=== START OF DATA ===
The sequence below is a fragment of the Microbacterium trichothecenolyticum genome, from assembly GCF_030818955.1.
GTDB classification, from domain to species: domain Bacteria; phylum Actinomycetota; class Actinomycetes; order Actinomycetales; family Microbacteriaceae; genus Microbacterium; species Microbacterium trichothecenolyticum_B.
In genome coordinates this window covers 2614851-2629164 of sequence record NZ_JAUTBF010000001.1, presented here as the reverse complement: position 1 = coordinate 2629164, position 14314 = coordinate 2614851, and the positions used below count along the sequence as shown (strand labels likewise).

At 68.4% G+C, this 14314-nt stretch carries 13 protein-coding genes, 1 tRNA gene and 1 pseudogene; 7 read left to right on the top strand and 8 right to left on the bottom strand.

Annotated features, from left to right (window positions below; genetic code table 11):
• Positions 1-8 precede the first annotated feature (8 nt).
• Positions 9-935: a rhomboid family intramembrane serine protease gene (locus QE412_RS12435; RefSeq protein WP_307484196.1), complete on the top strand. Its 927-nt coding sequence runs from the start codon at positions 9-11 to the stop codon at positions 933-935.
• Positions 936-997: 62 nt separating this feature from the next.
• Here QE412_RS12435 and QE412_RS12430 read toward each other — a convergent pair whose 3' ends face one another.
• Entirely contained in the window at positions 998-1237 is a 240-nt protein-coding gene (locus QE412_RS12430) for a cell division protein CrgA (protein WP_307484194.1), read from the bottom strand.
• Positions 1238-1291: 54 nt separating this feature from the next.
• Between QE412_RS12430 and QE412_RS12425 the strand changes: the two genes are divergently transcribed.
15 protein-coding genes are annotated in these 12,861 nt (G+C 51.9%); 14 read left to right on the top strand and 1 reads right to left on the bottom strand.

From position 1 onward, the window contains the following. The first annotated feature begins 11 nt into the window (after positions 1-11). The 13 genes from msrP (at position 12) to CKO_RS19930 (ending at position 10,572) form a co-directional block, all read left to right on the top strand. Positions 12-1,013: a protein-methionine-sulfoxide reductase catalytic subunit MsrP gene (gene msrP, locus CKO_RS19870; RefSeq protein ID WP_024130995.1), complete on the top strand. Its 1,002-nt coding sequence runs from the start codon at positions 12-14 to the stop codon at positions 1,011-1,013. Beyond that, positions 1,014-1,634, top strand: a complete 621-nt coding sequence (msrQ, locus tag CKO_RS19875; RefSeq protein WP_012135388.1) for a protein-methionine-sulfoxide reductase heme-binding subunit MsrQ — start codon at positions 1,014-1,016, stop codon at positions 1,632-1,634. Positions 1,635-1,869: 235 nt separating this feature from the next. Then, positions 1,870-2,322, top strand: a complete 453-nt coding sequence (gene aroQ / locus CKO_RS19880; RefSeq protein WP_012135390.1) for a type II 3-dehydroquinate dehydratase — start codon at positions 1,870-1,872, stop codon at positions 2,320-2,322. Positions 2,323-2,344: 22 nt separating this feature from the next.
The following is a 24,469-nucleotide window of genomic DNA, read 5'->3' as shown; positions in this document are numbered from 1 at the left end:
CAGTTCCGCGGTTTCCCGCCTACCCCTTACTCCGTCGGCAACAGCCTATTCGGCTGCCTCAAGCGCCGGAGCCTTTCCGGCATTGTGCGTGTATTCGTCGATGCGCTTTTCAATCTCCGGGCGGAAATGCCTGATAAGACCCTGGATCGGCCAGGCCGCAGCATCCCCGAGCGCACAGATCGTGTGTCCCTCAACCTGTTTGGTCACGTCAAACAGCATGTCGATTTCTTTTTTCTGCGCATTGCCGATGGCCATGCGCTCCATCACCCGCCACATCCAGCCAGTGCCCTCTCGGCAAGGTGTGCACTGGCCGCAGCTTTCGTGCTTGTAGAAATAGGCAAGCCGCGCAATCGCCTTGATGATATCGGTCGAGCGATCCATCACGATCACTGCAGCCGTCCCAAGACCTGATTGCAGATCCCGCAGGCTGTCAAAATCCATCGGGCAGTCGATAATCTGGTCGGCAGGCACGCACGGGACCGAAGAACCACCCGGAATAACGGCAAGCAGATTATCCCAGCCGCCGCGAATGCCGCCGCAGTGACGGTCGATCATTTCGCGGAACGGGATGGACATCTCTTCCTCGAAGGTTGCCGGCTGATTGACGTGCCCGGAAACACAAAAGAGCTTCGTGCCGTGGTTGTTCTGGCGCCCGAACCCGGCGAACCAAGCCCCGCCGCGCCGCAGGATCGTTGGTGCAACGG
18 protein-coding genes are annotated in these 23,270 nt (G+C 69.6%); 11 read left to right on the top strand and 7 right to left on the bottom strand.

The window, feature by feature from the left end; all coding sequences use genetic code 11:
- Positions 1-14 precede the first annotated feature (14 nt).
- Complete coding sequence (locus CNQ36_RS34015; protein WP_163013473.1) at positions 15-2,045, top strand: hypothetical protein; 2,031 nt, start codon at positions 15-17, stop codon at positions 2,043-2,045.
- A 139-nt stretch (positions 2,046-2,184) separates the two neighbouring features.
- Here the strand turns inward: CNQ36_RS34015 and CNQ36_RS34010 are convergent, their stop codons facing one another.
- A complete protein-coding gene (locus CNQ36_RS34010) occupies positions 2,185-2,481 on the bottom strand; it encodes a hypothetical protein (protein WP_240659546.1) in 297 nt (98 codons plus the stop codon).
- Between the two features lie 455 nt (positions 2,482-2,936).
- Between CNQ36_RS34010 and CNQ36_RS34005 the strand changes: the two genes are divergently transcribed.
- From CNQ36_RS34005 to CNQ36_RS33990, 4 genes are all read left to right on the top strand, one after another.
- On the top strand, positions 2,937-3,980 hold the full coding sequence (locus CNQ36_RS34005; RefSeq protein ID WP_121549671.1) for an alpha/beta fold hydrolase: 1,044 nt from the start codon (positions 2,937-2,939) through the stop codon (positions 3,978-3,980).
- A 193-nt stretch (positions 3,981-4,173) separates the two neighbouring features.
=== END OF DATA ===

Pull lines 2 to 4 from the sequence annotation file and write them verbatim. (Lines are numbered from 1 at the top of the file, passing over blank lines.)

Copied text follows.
GTDB classification, from domain to species: domain Bacteria; phylum Actinomycetota; class Actinomycetes; order Actinomycetales; family Microbacteriaceae; genus Microbacterium; species Microbacterium trichothecenolyticum_B.
In genome coordinates this window covers 2614851-2629164 of sequence record NZ_JAUTBF010000001.1, presented here as the reverse complement: position 1 = coordinate 2629164, position 14314 = coordinate 2614851, and the positions used below count along the sequence as shown (strand labels likewise).

At 68.4% G+C, this 14314-nt stretch carries 13 protein-coding genes, 1 tRNA gene and 1 pseudogene; 7 read left to right on the top strand and 8 right to left on the bottom strand.